Burma/Myanmar: Aid Needed
Around 120,000 men, women, and children live in refugee camps for “internally displaced people” in western Burma/Myanmar (Burma). Many have lost their homes due to sectarian violence and flooding.
Diaconia has been working in the camps since 2014. We have prepared fire-prevention trainings, distributed humanitarian aid packages for families, provided educational materials for students and teachers, and have repaired 9 camp schools.
What Do We Want to Accomplish?
With your donations, we hope accomplish this in 2017:
- Reconstruct 5 Schools.
- Provide school materials for 1000 students.
- Provide teaching materials for 75 teachers.
- Distribute hygiene kits to 1000 children.
Conflict between ethnic and religious groups.
In 2012 an estimated 143,000 Rohingya Muslims and other ethnic minorities were forced to flee their homes because of sectarian violence. Many those who fled now live in refugee camps for internally-displaced people in the western state of Rakhine in Burma. Over 95% of the residents of the camps are Rohingya Muslims--a minority group that was recently named by the United Nations Human Rights Office of the High Commissioner as the world’s “most persecuted minority.”
The Rohingya suffer from numerous forms of political and social oppression and discrimination and are denied citizenship. The government officially claims that the Rohingya are “illegal Bengali migrants” even though many Rohingya have lived in the country for generations, sometimes centuries.
Rohingya refugees live in improvised camp shelters called longhouses. Those living in the camps have little access to basic public services (food, water, transportation). In the camps, they have limited opportunities to go to the villages and are therefore unable to obtain health care, education, or work. They are dependent upon international humanitarian aid for survival.
Typhoon and Flooding
In 2015, the humanitarian situation was made worse by a typhoon that completely inundated Rakhine state. Over 96, 165 people had to evacuate their homes. The typhoon didn’t spare the camps either: one camp in the region of Sittwe was damaged. Over 76 camp schools were destroyed, while over 400 schools and buildings had to be repaired. Thousands of children lost their ability to receive an education--an education that was already compromised from living in the camps.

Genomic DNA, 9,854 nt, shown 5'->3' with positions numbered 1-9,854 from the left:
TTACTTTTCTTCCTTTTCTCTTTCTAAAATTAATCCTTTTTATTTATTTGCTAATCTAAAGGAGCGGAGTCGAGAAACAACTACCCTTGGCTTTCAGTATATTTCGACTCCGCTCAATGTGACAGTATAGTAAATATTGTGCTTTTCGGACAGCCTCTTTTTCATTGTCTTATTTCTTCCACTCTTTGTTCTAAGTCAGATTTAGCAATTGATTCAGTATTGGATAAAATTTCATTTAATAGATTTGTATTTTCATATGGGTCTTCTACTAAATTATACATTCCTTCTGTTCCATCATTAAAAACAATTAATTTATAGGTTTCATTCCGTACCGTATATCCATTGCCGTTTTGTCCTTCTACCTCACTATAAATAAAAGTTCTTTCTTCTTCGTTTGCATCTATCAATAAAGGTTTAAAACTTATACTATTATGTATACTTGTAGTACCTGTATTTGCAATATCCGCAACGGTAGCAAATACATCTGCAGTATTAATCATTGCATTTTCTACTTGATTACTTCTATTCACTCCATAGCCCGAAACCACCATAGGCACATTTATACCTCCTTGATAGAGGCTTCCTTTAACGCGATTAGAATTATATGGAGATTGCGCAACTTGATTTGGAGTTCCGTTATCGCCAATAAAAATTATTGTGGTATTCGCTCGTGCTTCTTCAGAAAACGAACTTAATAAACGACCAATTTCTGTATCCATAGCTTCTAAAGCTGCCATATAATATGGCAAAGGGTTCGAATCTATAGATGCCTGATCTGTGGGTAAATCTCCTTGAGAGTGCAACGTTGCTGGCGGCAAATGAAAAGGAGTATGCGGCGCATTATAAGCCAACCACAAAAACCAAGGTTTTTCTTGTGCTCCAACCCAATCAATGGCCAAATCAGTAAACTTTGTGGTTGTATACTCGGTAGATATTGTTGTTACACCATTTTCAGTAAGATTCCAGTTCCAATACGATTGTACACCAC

The Government Faces Serious Problems.
In March of 2016, a new democratically-elected government took power. One of their main goals must be to find a solution to the long-term violence that has been perpetuated against the Rohingya, and they must recognize the civil rights of the Rohingya people. In addition, they should also work to better prepare the region to cope with future natural disasters.
Recent reports of state-sponsored violence, however, do not bode well for peace. In the fall of 2016 and early winter of 2017, over 66,000 Rohingya have once again been forced to leave their homes. The need in this region is greater than ever.
Long-term solutions for many of the 120,000 Rohingya and other displaced people living in refugee camps (51% of which are women) are hard to realize. The Rohingya do not enjoy freedom of movement, are denied access to markets, and are unable to work. They rely on the generosity of their global neighbors to survive.
We at Diaconia will continue to serve them and meet their needs. And we want you to join us. Consider donating today.